Another powerful law of physics is inertia, which states that an object in motion will stay in motion, and an object at rest will stay at rest unless energy is applied. This law also applies in principle to the spiritual world as well. It is a well-known axiom that human beings are, for the most part, “creatures of habit.” That phrase simply gives language to the law of inertia at work in our patterns of behavior.

Families, communities, and entire nations can generate tremendous spiritual inertia. For it to sustain itself over generations, the systems that manage our “economic energy” must evolve to support the established “habits.” Once entrenched, the amount of energy required to meaningfully change their trajectory is significant at the family level and nearly incalculable at the national level.

Leading up to the year 2020, it seemed there was an established trajectory that would lead the world into a period of stability and prosperity. It was all a façade. In his book, The Revolt of the Public, Martin Gurri reveals that for years there has been a growing chasm between those in positions of authority (whom he calls the elites), and the public, whom he describes as follows:

“The public is composed of those self-selected persons interested in [an] affair, it possesses no legitimate authority whatever, and lacks the structure to enforce any authority that might fall its way. The public has no executive, no law, no jails. It can only express an opinion, in words and in actions—in its own flesh and blood.” Gurri, Martin. The Revolt of The Public and the Crisis of Authority in the New Millennium (p. 98). Stripe Press.

For over a decade, the disconnect between the elites and the “public” has been a growing source of pent-up energy, like stress on a fault line. The proliferation of information available to the public has exposed the fallen nature of the elites and fueled their disdain for them. In 2020, the pandemic and increasing geopolitical instability revealed that this energy had broken the fault line, and the world was being established on a new trajectory.

Many people fear that this new trajectory favors global chaos, where the elite will use the disruption of inertia to gain control over humanity. Those who believe this may cast a cynical eye toward our belief that the world ahead is one that will be characterized by abundance and not extreme scarcity.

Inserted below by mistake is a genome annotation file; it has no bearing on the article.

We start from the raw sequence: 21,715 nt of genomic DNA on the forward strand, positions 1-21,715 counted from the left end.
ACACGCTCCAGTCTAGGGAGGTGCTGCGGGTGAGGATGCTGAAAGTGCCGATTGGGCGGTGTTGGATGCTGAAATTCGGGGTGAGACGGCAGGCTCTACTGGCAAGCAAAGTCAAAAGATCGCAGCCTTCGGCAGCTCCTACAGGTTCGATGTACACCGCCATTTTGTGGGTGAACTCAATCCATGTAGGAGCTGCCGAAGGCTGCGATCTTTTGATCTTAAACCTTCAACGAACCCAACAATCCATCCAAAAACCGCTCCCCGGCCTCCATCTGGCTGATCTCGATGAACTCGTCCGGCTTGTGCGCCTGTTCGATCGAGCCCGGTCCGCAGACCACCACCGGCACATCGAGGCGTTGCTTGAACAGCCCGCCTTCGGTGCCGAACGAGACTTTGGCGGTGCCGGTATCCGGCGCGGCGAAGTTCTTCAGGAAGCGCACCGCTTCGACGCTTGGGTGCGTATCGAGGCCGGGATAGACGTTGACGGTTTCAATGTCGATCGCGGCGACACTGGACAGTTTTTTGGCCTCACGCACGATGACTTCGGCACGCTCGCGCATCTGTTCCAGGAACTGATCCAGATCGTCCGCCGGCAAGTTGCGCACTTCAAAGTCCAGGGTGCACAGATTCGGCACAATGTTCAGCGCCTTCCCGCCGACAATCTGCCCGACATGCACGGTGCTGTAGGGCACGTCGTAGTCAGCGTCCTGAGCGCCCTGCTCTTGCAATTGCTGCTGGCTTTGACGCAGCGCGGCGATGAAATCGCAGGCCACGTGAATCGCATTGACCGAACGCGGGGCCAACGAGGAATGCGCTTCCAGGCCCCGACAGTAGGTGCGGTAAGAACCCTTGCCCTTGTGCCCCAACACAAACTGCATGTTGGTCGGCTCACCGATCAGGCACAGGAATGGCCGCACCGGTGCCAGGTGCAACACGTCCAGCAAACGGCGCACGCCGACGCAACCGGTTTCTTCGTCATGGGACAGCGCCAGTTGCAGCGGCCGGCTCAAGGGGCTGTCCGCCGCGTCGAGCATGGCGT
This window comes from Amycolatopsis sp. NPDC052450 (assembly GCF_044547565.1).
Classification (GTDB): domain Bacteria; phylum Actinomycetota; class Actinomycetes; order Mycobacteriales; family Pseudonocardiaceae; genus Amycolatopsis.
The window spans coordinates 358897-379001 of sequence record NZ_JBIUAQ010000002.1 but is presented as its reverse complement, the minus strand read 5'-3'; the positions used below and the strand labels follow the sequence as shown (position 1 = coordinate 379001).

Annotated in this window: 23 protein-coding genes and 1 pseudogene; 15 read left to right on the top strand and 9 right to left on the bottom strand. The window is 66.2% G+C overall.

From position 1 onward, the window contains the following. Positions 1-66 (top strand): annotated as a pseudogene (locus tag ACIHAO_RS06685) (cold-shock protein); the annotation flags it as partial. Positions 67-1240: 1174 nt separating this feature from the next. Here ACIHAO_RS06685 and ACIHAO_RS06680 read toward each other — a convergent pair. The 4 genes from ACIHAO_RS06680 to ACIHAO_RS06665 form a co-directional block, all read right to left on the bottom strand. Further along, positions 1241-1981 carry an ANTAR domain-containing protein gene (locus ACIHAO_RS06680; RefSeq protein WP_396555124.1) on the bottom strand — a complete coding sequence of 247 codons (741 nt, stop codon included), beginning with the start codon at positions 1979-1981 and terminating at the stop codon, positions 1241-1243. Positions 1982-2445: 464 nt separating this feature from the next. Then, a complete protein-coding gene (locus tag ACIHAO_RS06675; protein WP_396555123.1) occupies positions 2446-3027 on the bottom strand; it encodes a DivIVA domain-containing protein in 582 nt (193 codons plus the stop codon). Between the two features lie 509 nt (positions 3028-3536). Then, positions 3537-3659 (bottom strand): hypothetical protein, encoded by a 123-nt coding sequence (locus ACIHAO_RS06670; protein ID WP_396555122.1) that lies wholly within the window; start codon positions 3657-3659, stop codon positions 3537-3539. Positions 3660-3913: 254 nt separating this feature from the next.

Left to our own power, they very well could be right.

However, we have at our disposal the one source of power that can harness enough energy to bring chaos on a global scale into order - the power of the Holy Spirit. Every day He directs hundreds of millions of individual’s “economic energy” to build the Kingdom of God. When the ekklesia gets its mind wrapped around the reality that the systems that manage our economic energy are designed to work against us instead of with us, the power of the Holy Spirit will give them the courage (power) to design and adopt new systems. It will be a major turning point in human history.

Yes. Inertia has been broken on a massive global scale, rarely experienced in human history. However, a new trajectory has not yet been established. Like wet cement, there is a limited period of time to shape the world before it settles. The public is restless and searching for answers. It is our responsibility to take this opportunity to bring forth answers that will realign the world’s disrupted systems according to God’s original design and intent. That is a very tall order indeed. But I believe we are up to it.  

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We are Defining a New Century